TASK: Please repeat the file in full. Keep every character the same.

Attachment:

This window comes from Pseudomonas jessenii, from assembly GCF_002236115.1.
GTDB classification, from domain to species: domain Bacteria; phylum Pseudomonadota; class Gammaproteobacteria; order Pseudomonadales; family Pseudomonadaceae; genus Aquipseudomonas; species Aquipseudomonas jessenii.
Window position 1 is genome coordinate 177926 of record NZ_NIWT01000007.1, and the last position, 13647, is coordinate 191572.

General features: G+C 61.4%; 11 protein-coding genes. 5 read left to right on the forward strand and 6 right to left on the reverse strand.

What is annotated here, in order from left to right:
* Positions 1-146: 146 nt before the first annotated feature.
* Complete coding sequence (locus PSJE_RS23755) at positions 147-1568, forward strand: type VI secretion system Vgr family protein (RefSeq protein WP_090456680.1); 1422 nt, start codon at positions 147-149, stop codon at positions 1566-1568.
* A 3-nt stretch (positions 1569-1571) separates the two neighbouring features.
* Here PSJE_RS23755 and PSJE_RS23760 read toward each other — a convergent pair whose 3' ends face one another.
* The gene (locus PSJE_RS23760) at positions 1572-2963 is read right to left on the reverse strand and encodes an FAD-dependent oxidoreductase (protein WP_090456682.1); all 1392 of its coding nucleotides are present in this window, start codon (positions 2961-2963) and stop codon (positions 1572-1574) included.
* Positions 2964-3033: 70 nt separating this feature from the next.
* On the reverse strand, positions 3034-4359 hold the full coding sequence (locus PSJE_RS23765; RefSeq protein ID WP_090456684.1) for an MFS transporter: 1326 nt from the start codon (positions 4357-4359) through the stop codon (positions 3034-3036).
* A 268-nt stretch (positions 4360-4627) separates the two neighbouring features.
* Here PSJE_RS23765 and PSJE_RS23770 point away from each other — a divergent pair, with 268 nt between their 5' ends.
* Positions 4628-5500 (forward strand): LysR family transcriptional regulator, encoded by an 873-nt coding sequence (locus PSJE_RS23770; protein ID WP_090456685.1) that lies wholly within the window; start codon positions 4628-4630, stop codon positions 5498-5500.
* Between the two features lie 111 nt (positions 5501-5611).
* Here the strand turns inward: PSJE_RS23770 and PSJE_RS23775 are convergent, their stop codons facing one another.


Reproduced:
This window comes from Pseudomonas jessenii, from assembly GCF_002236115.1.
GTDB classification, from domain to species: domain Bacteria; phylum Pseudomonadota; class Gammaproteobacteria; order Pseudomonadales; family Pseudomonadaceae; genus Aquipseudomonas; species Aquipseudomonas jessenii.
Window position 1 is genome coordinate 177926 of record NZ_NIWT01000007.1, and the last position, 13647, is coordinate 191572.

General features: G+C 61.4%; 11 protein-coding genes. 5 read left to right on the forward strand and 6 right to left on the reverse strand.

What is annotated here, in order from left to right:
* Positions 1-146: 146 nt before the first annotated feature.
* Complete coding sequence (locus PSJE_RS23755) at positions 147-1568, forward strand: type VI secretion system Vgr family protein (RefSeq protein WP_090456680.1); 1422 nt, start codon at positions 147-149, stop codon at positions 1566-1568.
* A 3-nt stretch (positions 1569-1571) separates the two neighbouring features.
* Here PSJE_RS23755 and PSJE_RS23760 read toward each other — a convergent pair whose 3' ends face one another.
* The gene (locus PSJE_RS23760) at positions 1572-2963 is read right to left on the reverse strand and encodes an FAD-dependent oxidoreductase (protein WP_090456682.1); all 1392 of its coding nucleotides are present in this window, start codon (positions 2961-2963) and stop codon (positions 1572-1574) included.
* Positions 2964-3033: 70 nt separating this feature from the next.
* On the reverse strand, positions 3034-4359 hold the full coding sequence (locus PSJE_RS23765; RefSeq protein ID WP_090456684.1) for an MFS transporter: 1326 nt from the start codon (positions 4357-4359) through the stop codon (positions 3034-3036).
* A 268-nt stretch (positions 4360-4627) separates the two neighbouring features.
* Here PSJE_RS23765 and PSJE_RS23770 point away from each other — a divergent pair, with 268 nt between their 5' ends.
* Positions 4628-5500 (forward strand): LysR family transcriptional regulator, encoded by an 873-nt coding sequence (locus PSJE_RS23770; protein ID WP_090456685.1) that lies wholly within the window; start codon positions 4628-4630, stop codon positions 5498-5500.
* Between the two features lie 111 nt (positions 5501-5611).
* Here the strand turns inward: PSJE_RS23770 and PSJE_RS23775 are convergent, their stop codons facing one another.